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Ive got a few questions on how often i should perform maintenance...
1. after approximatley how many miles should I bring my bike in for a tune-up?
2. After approx. how many miles should i replace the tires?
3. ' ' ' ' ' ' ' Replace the chain?
4. Lube the chain?
and anything else that i did not cover.

thanks!
 

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1) when the shifting isn't as crisp and precise.
2) when the rear tire "table tops", move the front tire to the rear and put a new tire on the front, OR when you have a sidewall puncture or a damaged cord.
3) 1/8" one-eights inch of slop
4) when the chain gets noisy, weekly, or after a ride in the rain
 

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... maintenance issues and schedules vary by users and ambient conditions so there's no hard fast rules...

Check out some of the info at http://www.parktool.com


Oh, and I believe that DD was describing the threads that make up a tire's inner casing... sometimes, the sidewall of a tire (or the tire bead... that part that hooks unto your rim) can be damaged and cut, exposing cords. If U can see 'em, then the tire is well past time for replacement!
 

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Buy a book on bike maintenance, such as 'Zinn And The Art Of Road Bike Maintenance'. Working on bikes comes from hands-on experience. It's not rocket science. Having the right tools is a good place to start. You can find lot's of places online about maintaining a bike. Just Google 'Bicycle Maintenance'.
 

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Where do most riders draw the line maintenace wise? Should I learn how to remove the cassette and chain for cleaning but leave the other stuff to LBS? Do people clean the chainrings on the bike with cleaner and rags, or remove them or what?
 

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bigmig19 said:
Where do most riders draw the line maintenace wise? Should I learn how to remove the cassette and chain for cleaning but leave the other stuff to LBS? Do people clean the chainrings on the bike with cleaner and rags, or remove them or what?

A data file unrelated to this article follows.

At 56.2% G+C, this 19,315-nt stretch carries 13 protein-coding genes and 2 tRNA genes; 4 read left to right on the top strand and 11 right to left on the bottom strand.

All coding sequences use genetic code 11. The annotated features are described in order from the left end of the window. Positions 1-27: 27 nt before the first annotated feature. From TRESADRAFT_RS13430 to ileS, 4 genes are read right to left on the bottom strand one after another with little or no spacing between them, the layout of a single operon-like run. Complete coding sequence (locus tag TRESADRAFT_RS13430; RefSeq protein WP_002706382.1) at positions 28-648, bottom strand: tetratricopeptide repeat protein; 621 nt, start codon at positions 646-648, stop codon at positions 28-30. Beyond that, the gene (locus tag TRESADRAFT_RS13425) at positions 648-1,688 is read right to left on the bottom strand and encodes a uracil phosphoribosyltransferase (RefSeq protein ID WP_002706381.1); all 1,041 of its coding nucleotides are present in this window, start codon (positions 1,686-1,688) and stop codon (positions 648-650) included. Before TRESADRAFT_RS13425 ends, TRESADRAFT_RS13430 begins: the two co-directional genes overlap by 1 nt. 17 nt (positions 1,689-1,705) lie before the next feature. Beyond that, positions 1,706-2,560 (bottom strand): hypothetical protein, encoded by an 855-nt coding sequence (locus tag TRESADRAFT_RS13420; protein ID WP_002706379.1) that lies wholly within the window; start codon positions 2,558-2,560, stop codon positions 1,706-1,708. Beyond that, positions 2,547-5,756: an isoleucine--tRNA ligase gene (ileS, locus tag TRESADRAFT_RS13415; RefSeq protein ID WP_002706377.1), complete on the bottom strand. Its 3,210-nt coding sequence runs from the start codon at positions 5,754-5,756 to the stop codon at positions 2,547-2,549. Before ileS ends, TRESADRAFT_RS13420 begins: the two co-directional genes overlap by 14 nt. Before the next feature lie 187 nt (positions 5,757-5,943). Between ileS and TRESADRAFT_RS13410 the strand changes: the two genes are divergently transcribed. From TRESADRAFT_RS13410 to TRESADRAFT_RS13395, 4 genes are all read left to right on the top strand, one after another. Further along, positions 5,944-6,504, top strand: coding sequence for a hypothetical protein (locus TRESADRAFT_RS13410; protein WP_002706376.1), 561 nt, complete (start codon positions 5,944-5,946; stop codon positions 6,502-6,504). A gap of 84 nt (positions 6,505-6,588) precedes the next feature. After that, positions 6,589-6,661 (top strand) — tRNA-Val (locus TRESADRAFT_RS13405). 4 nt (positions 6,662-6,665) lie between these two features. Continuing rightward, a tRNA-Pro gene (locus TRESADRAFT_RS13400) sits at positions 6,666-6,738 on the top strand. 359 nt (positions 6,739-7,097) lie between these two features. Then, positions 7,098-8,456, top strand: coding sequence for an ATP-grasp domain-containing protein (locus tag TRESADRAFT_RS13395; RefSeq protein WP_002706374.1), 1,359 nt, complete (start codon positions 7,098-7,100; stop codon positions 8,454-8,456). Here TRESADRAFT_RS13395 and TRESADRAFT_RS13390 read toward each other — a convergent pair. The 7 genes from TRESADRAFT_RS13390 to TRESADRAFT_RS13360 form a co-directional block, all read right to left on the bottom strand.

Too many factors go into this for anyone to formulate a rational answer. It depends on too many factors, such as: the tools you have; where you are on the spectrum of do-it-yourself vs pay-someone-else; how much time you have; whether you have another bike to ride while you are working on one; how much you ride; how much $$ you are willing to devote to maintenance; etc. You'll find everything from "I never let the LBS do any maintenance because they are a bunch of ham-fisted twerps" to "I don't even know how to fix a flat".

In addition, there are passionate advocates on every side of the chain cleaning debate: remove and clean vs clean on bike vs just add lube and wipe.

If you have the tools, removing the cassette and cleaning it is easy. If not, using a rag to wipe off the excess goop is OK. How obsessive you are will dictate how much time you use doing this.

I doubt there are many who remove chainrings to clean, as they are pretty easy to clean on the bike.
 

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Dude....the best advice I can give is learn to do your own work. Get a book or take a class or just monkey around with it. Whatever works for you. There are some good wrenches out there...and a lot of inept ones. When you do your own work, you own the situation.

Give the bike the close eyeball every couple of hundred miles. Keep the chain, cogs, and rings clean and lubed and your parts will last longer. Check for frayed cables unless you enjoy riding in a 100 inch gear.

Build yourself some good 32 spoke 3X everyday wheels, and keep the fancy low-spoke wheels for the weekend.

Always carry a couple of spare tubes, patch kit, and tire boot. And a decent pump.

And good luck.
 

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1 out of 4 ain't bad

DieselDan said:
1) when the shifting isn't as crisp and precise.
2) when the rear tire "table tops", move the front tire to the rear and put a new tire on the front, OR when you have a sidewall puncture or a damaged cord.
3) 1/8" one-eights inch of slop
4) when the chain gets noisy, weekly, or after a ride in the rain
1) This is one of the simplest tweaks you can do yourself. It's so easy to learn that no cyclist should be taking their bike to a shop to have it done.

2) A tire "squaring off" is just about as imprecise a measure as you can get. As an example, Continental has wear indicators on some of their tires that don't bottom out until well after the tire is squared off. Many people run their tire until casing threads just start to show through, THEN put the front tire on the back and a new tire on the front.

3) 1/8" elongation in 24 links (12" original length) is a very outdated criteria. Since the advent of 9 speed, or maybe even 8 speed, the number is 1/16".

4) Agree.
 

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Whats a good degreaser for the chain/chainrings/cassette. I do the maintenace on my 225HP yamaha outboard so Im not totally inept. Just new to do it yourself bike. I trust my LBS but I dont want to take it in just to clean something. Any tips on basic cleaning of chain/chainrings/casette would be a good start. Does the chain have to come off to do it right? If I leave the cassete on, do I just patiently squirt degreaser on it and wipe (or toothbrush or what) it off a little bit at a time?
 

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1. Whenever it doesn't start shifting right.
2. Rotate every 2,000, when the cords/ply are showing
3. After it breaks or elongates more than 1/8" in 1" of chain link